With 2021 coming to an end Eways Aviation reflects on its year with the most popular articles covering the top airline and airport developments in the emerging world.
In a region that encompasses 16 countries and a total population of 381 million people exists one of the most rapidly developing aviation sectors in the world. Some of these such as Nigeria and Ghana also feature some of the most intricate domestic aviation networks. In this article we took a dive into several of the region's most notable airport facilities such as Senegal’s Blaise Diagne International Airport to Kotoka International in Ghana.
Aviation is essential to island environments such as French Polynesia and Seychelles due to the fact that it provides efficient transport between remote and harsh ecosystems whilst avoiding the inconveniences of oceanic navigation.
As a result, Seychelles has developed an intricate lattice of 15 airports and airstrips throughout the archipelago along with its flag carrier airline - Air Seychelles, acting as the main provider of scheduled flights between the islands.
Emerging in 2008, flydubai was procured by the Emirate of Dubai to serve as the short-haul companion airline to the UAE’s larger flyers notably - Emirates and Etihad. It is a budget airline that focuses on the local market providing aviation services at lower prices than the aforementioned airlines known for their premium rates. Unlike many budget airlines to emerge around the globe, flydubai was created as an independent entity and not as a subsidiary.
flydubai proved highly successful since its inception for several reasons. For starters, using all-economy cabin Boeing 737s, the airline implemented a planned uptime of 14 and a half hours per aircraft, the highest in the industry for an airline operating the Boeing 737. Furthermore flydubai was able to amplify the Emirate’s outreach by accessing smaller regional airports that could not accommodate large haul aircraft. Combined with the low-base fares associated with budget flyers, flydubai became a very powerful contender in the Middle East region.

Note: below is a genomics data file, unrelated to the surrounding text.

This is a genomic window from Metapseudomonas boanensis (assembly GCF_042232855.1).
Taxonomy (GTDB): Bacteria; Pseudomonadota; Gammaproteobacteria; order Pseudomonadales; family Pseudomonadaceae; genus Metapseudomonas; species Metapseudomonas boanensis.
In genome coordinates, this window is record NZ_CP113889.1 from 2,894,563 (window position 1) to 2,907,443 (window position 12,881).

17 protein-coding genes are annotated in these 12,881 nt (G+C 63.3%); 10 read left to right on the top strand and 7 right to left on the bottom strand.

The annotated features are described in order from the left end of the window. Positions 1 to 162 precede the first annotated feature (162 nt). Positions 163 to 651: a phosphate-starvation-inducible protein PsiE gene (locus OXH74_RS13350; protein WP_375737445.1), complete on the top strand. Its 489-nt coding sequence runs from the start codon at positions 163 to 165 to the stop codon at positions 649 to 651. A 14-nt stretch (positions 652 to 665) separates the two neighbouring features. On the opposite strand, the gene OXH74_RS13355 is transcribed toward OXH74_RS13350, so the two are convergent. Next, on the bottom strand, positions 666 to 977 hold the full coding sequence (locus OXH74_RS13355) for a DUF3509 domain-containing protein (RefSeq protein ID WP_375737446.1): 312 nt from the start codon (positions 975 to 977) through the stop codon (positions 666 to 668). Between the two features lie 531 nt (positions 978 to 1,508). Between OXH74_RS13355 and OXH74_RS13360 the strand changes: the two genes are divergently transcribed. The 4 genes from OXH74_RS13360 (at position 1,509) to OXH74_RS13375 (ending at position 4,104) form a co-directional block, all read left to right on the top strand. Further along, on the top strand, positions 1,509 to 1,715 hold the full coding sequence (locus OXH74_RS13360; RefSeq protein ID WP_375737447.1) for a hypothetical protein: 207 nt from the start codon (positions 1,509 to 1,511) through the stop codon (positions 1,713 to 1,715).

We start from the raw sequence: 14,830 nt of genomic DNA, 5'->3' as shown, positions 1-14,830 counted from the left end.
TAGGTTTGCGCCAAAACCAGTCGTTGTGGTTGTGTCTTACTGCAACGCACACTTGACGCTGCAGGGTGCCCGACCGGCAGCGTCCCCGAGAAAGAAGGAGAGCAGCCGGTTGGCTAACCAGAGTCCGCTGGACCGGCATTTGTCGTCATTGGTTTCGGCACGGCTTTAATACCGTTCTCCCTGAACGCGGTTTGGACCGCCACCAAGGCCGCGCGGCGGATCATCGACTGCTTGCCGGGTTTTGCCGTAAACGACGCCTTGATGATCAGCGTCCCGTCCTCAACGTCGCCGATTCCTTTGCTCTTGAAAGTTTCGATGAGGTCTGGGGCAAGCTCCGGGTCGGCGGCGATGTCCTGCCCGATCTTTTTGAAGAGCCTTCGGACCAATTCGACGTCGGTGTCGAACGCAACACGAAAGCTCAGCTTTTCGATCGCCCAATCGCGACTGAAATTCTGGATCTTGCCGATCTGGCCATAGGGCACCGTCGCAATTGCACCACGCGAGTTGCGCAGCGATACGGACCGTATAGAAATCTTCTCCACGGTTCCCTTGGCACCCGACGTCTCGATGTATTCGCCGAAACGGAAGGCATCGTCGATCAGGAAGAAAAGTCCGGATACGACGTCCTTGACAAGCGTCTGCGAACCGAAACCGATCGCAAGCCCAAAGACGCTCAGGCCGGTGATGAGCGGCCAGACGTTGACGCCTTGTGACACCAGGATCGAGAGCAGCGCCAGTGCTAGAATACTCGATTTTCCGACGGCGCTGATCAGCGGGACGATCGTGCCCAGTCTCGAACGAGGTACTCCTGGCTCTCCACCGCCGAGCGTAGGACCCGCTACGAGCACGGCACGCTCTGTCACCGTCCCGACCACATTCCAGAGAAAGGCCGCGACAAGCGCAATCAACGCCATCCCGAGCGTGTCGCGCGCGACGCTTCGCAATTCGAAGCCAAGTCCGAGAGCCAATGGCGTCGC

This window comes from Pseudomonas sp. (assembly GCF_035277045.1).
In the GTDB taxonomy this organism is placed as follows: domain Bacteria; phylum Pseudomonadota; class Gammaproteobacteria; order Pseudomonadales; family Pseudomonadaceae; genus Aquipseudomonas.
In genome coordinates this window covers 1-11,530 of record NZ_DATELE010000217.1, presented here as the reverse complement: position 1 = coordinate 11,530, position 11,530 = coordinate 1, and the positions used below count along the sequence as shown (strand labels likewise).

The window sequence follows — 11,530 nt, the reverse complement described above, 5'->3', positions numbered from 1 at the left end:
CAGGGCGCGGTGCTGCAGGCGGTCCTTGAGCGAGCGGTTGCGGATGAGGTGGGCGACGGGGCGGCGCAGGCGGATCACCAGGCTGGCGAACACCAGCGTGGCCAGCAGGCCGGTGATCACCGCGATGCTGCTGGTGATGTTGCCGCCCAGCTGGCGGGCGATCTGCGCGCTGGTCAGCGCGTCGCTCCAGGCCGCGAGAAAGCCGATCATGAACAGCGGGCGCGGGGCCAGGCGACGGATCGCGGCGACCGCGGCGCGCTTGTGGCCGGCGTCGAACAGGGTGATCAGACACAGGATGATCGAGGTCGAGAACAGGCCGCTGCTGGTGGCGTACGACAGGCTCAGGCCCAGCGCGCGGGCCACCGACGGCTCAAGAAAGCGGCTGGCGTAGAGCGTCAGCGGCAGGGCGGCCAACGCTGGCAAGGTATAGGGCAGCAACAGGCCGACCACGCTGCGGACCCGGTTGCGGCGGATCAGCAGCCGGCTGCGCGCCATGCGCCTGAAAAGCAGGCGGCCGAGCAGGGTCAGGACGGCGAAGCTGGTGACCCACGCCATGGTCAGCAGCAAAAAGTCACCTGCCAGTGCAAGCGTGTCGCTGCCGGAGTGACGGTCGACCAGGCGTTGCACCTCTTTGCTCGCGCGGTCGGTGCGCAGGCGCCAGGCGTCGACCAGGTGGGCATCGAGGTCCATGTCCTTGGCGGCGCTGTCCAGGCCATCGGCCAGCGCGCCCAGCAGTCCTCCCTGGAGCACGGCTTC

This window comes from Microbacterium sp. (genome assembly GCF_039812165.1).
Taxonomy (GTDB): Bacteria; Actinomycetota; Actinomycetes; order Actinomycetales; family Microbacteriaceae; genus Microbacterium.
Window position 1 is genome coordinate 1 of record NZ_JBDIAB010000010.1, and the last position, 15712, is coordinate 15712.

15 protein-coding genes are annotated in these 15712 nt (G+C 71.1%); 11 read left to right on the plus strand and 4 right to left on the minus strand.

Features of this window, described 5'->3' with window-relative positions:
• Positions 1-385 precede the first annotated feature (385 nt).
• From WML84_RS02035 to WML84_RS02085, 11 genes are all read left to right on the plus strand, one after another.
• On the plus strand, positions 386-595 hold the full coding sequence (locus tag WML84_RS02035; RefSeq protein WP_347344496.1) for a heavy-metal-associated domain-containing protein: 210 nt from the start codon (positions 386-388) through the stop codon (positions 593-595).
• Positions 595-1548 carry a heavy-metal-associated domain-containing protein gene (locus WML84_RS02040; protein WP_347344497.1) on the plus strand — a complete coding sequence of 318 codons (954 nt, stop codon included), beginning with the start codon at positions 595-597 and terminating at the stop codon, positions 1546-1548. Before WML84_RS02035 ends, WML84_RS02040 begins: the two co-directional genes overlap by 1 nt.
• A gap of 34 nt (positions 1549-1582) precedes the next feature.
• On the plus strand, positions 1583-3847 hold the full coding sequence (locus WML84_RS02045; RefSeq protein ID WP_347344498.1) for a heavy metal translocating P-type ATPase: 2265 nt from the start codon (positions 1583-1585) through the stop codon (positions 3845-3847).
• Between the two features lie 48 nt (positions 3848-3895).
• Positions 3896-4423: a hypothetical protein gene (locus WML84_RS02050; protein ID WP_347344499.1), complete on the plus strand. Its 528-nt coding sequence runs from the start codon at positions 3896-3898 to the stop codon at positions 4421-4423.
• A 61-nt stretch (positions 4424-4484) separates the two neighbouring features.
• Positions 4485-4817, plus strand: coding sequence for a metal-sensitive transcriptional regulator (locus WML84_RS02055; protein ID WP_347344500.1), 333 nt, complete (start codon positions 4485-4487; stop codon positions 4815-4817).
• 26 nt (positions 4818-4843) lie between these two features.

The Democratic Republic of Congo presents one of the biggest untapped aviation markets worldwide. As the second largest African country sitting in the heart of the continent, the DRC is in a crucial position capable of being the link between the north and south sides of the continent. Like many African countries however, the country’s struggling economy and some political instability have rendered it unable to unlock its aviation potential.
That said, the seeds have been planted for a bright aviation sector in the future and currently the Congo possesses two scheduled commercial carriers, the flag carrier - Congo Airways along with Compagnie Africaine d'Aviation. Aside from these, the DRC also has active private and charter airlines such as the Swedish Air Kasai, Air Katanga, MwanJet, Swala Aviation and Katanga Wings. With the inclusion of three cargo carriers this is an impressive roster for a country faced with the challenges of the DRC.
Following its goal to be the African ‘Singapore’, Rwanda has placed its aviation facilities as one of the key pillars of the country’s development scheme. Coupled with the rapidly expanding RwandAir, the country hopes to establish itself as the aviation hub of Africa offering a plethora of international routes whilst accommodating travelers with some of the best airports on the continent.
Soon to come Rwanda will be constructing its new Bugesera International Airport. It will have a longer 4,206 metre runway and will operate in tandem with the existing Kigali International Airport. The first phase of construction will build a 30,000 square foot terminal with a capacity of seven million passengers per year, more than ten times the original international airport. The project has been heavily fueled by foreign investment, most notably Qatar Airways having bought a 60% stake in the Bugesera International project.
Uganda is a fertile climate for aviation thanks to its geographic location and government support of the industry. That said whilst the country has managed to foster a strong airport network, it has been less fortunate regarding airlines. This is due primarily to the growing competition in the region, with more developed nations procuring larger aircraft fleets.
Out of Uganda’s fifteen airlines (September 2020), only two are IATA certified whilst three airlines in the country offer scheduled services - Uganda Airlines, AeroLink Uganda, and Eagle Air. The country also features several cargo and charter airlines that provide extended services.
Originally created by the Emirate of Dubai to serve as the short-haul equivalent of Emirates, flydubai seems set for a well-navigated flight path
Profiling our latest client - Bamboo Airlines, one of Asia’s most resilient budget airlines from Vietnam
With over 25 airlines, from charters and transporters to commercial flyers, the Phillipines possesses one of the most prolific airline networks in Asia
From a country that houses over 80 active airports here is an in-depth look at the top three aviation facilities spread throughout the Philippines islands